Two weeks ago, with a knot in my stomach the size of Timbuktu, I hit submit on my AWARD School folio. Just like that, twelve weeks of blood, sweat, and full-blown anxiety attacks were over.
The first ten weeks were a celebration of unabashed creativity that I’d never experienced before. My only experience in this industry is within an agency environment, which carries with it real-world restrictions and a need to mould creative work to fit the specifications of those holding the purse strings.
AWARD School is the antithesis of that environment. The ordinary rules don’t apply, client expectations are non-existent, and some of the most successful work is work that probably wouldn’t sell much of anything in the real world.
In a funny way, this is a fairly accurate nod to one of the biggest problems with the traditional advertising industry as we see it at 50 Crates. There are far too many people and agencies claiming to be creative, not to move products or generate sustainable brand growth, but to win awards that serve their own reputations.
Success should be measured by sales, market share, consumer feedback and purchase intent. But many agencies are instead focussed on virality, awards, praise from their peers and similarly vacant measures.
And clients are easily sucked in by the PR and glitz of AWARD Season, seduced by having their brand name on the lips of thousands even if they have no intention of ever putting it in their shopping cart.
My final weeks of AWARD School saw me struggling with this tension between my instinct to favour work that would realistically drive results, and the understanding that my goal was really to make a middle-aged white male judge amused enough to linger for a moment before flicking to the next page of my folio.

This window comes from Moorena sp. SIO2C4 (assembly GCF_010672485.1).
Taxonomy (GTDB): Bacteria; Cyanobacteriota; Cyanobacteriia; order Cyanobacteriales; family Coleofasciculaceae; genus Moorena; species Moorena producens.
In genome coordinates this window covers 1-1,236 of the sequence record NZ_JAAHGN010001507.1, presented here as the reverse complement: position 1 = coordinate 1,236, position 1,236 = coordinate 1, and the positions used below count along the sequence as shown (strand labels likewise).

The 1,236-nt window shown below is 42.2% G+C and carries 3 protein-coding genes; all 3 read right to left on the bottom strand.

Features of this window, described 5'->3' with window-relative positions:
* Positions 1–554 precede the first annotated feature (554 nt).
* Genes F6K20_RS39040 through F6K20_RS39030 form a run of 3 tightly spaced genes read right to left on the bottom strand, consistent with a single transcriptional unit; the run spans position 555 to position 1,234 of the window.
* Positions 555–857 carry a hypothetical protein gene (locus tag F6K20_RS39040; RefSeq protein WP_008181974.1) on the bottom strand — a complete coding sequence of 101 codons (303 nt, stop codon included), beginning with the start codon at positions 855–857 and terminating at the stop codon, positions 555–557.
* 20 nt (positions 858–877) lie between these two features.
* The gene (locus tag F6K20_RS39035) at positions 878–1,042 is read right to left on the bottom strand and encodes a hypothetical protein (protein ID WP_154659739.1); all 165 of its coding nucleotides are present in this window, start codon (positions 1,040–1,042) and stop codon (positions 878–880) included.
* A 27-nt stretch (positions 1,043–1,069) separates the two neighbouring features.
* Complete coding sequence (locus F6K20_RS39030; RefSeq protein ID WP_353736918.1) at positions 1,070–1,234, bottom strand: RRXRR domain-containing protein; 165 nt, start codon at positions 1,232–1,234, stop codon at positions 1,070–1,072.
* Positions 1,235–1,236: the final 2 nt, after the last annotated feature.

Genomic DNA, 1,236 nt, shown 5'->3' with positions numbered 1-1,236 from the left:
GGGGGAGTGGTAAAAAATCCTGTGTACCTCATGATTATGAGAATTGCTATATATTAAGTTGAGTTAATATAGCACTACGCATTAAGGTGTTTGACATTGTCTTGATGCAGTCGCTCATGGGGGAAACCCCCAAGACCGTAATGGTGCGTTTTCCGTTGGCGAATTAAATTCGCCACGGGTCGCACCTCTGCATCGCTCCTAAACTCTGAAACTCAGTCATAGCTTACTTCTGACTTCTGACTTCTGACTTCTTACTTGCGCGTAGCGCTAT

In the end, the middle-aged white man won in 9/10 cases. He only lost in the one because I didn’t have an idea good enough to impress him.
That being said I loved every second of the experience. Even the seven-hour folio review that concluded at2am on a Tuesday. I needed the opportunity to get away from client expectations for long enough to unlock the potential of my own creativity. I needed to learn how to push for the best idea rather than settle for the one that’s most likely to get approved.
But now that it’s over and I’m back to work, I’m committed to mastering the balance between bold creativity and KPI-kicking work. The sweet spot exists, you just need to find it.
Annabel Begeng, Junior Copywriter @ 50 Crates